Spotlight on the Nansemond

Published 6:30 pm Thursday, February 20, 2020

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The Nansemond Indian Nation was the focus of the latest “Afternoon Conversations” session, which was held Feb. 12 at the Phillips-Dawson House in downtown Suffolk, the headquarters of the Suffolk-Nansemond Historical Society.

Afternoon Conversations is a series of talks that are held monthly at the Phillips-Dawson House as a collaboration between Suffolk Public Library and the Suffolk-Nansemond Historical Society.

There were about two dozen attendees for the Feb. 12 presentation that was led by Nansemond Chief Sam Bass. Suffolk Public Library Operations and Outreach Assistant Thomas Farrar said it was an “amazing” turnout for an Afternoon Conversations session.

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“This is definitely the highest turnout that we’ve had probably in the past year,” Farrar said. “I think the fact that we had so many people show up really tells you how interested people are in this topic, and how little maybe people know about it.”

Chief Bass wore traditional Native American attire for the presentation. He was joined by his son, Brian Bass, and other Nansemond Indian Nation representatives to discuss the history of their tribe, receiving federal recognition, their ongoing partnership with the city of Suffolk, and their annual events that draw people to their Mattanock Town site.

The Nansemond are the indigenous people of the Nansemond River, a 20-mile long tributary of the James River. The Nansemond Tribe was part of the Tsenacomoco, or Powhatan paramount chiefdom. This was a coalition of about 30 Algonquin Indian tribes throughout the northern, southern and western territories that surround the Chesapeake Bay.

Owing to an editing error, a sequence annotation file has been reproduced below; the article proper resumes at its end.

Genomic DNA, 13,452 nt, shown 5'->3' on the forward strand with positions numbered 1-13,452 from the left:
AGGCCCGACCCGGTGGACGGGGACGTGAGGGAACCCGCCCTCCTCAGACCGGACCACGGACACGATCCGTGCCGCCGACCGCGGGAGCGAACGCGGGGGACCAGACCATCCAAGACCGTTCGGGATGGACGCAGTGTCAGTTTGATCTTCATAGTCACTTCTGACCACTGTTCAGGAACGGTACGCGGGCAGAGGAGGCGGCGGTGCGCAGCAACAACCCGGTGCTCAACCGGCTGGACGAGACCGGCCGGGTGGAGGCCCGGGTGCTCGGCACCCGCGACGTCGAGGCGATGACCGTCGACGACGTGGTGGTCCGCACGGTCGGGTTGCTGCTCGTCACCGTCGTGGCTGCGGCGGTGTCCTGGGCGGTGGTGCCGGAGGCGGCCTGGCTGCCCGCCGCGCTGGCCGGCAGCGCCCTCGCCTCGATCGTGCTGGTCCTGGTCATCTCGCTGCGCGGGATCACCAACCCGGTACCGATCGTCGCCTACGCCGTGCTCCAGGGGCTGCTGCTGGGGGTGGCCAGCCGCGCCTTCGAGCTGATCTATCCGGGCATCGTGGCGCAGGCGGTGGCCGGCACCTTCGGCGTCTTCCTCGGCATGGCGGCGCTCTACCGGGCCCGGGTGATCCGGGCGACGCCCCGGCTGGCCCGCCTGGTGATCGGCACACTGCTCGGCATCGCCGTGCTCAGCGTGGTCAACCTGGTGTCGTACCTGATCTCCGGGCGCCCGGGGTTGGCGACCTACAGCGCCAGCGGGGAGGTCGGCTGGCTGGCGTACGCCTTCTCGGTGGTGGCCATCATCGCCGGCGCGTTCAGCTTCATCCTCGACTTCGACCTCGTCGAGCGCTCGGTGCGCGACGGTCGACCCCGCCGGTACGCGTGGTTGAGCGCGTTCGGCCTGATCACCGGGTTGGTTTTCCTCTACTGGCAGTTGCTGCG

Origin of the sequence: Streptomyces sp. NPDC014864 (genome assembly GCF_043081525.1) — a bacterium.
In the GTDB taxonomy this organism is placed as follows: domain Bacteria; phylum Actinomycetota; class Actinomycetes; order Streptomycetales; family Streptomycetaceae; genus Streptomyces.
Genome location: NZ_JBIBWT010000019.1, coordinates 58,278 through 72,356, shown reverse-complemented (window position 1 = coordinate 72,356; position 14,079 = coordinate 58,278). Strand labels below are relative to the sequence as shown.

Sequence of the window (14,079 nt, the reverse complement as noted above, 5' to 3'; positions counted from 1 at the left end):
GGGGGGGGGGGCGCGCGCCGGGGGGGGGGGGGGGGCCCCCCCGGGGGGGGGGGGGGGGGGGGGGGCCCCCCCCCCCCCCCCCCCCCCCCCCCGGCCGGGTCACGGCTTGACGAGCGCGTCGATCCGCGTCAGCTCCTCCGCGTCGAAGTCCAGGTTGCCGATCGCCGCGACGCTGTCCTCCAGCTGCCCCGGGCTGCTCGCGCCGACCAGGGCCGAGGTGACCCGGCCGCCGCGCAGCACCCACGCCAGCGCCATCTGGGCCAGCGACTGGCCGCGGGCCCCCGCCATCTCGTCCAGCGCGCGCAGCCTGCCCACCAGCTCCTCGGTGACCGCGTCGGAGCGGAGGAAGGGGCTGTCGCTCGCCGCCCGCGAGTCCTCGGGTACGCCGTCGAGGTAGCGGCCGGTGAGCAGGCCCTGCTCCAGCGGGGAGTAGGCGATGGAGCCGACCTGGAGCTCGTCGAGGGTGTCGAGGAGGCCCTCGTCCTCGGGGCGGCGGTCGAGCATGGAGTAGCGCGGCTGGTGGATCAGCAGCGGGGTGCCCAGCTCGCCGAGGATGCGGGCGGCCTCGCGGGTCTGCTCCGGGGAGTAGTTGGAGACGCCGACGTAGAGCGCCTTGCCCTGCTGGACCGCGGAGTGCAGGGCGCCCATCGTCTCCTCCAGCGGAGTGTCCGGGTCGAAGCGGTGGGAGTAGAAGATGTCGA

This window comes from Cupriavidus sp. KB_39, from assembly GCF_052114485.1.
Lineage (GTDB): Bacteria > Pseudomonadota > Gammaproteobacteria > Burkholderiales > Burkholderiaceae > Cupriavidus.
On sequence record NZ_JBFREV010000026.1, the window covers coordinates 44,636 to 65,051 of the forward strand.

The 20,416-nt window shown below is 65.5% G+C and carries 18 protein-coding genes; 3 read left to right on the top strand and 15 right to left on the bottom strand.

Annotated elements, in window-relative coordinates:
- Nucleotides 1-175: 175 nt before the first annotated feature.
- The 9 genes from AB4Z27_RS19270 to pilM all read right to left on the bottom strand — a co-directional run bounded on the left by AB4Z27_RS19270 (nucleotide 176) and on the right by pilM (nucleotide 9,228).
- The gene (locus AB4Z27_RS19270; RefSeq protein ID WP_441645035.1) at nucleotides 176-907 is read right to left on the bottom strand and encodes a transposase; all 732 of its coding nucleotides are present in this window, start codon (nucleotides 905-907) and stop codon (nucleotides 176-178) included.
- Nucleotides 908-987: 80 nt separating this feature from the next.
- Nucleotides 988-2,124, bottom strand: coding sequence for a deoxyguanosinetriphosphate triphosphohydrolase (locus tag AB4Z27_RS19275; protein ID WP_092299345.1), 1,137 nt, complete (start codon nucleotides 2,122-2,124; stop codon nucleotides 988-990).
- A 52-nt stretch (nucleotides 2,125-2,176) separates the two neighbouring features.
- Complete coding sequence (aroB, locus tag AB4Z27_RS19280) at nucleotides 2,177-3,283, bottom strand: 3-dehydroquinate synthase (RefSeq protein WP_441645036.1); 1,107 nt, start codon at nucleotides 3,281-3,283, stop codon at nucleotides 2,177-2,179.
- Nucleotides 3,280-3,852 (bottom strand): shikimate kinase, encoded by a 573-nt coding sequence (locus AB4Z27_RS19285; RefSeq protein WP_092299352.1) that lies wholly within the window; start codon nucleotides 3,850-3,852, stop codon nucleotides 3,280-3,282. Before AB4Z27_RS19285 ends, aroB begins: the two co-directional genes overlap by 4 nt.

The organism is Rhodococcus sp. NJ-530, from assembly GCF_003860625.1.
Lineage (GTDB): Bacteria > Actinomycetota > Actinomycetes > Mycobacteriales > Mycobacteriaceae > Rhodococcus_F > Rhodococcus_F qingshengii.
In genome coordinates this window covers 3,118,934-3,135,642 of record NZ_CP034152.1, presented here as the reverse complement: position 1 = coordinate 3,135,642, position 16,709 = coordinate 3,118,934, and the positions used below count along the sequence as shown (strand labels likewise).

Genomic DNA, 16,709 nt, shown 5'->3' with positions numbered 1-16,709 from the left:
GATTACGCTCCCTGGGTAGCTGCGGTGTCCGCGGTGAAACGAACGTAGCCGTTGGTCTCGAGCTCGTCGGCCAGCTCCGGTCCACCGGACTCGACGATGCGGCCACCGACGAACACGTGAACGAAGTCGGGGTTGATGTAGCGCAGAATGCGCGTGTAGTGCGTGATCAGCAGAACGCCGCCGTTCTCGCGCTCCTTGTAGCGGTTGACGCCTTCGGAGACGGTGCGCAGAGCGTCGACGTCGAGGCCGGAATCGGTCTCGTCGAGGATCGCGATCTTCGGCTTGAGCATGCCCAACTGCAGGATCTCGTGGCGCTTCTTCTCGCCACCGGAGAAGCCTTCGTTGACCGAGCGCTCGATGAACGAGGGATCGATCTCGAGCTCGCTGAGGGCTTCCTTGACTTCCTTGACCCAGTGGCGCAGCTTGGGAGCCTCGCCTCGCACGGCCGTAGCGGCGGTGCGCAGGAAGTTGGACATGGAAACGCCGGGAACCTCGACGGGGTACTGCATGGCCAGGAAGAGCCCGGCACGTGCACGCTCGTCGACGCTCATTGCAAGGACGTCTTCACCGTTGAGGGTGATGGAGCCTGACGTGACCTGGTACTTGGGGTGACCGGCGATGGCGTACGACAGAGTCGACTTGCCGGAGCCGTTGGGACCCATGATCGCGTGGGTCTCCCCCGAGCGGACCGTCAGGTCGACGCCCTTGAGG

The Nansemond lived in settlements on both sides of the Nansemond River, where they harvested oysters, hunted, farmed and fished. The name “Nansemond” actually means “fishing point,” according to the website.

In the early 1600s, the English arrived in Powhatan territory, and several decades of violent conflict followed. The Powhatan Wars lasted from 1610 to 1646, during which the English displaced the Nansemond from their ancestral land.

This upheaval created a schism in the Nansemond tribal community. According to the Nansemond website, some Nansemond families assimilated to an English lifestyle, while others adhered to a more traditional way of life.

“In 1638, John Bass, an English minister, married Elizabeth, the daughter of a Nansemond chief, in a union that would mark the beginning of a small segment of our tribe’s migration from the Nansemond River toward the northern border of the Great Dismal Swamp,” states, while other segments aligned with neighboring tribes to resist assimilation.

According to the website, the Nansemond were signatories to the Treaty of 1677 with the King of England, which granted reservation land to tributary tribes.

The website states that Norfolk County granted a William Bass and his kinsmen use of swamp land in 1727 based on their Nansemond ancestry, and in 1742 the county issued a certificate of Nansemond descent to a William Bass.

The Nansemond community that remained in Norfolk County “was frequently documented by the local government,” the website states, and in 1797 the county issued a certificate stating that “William Bass was of Indian and English descent.”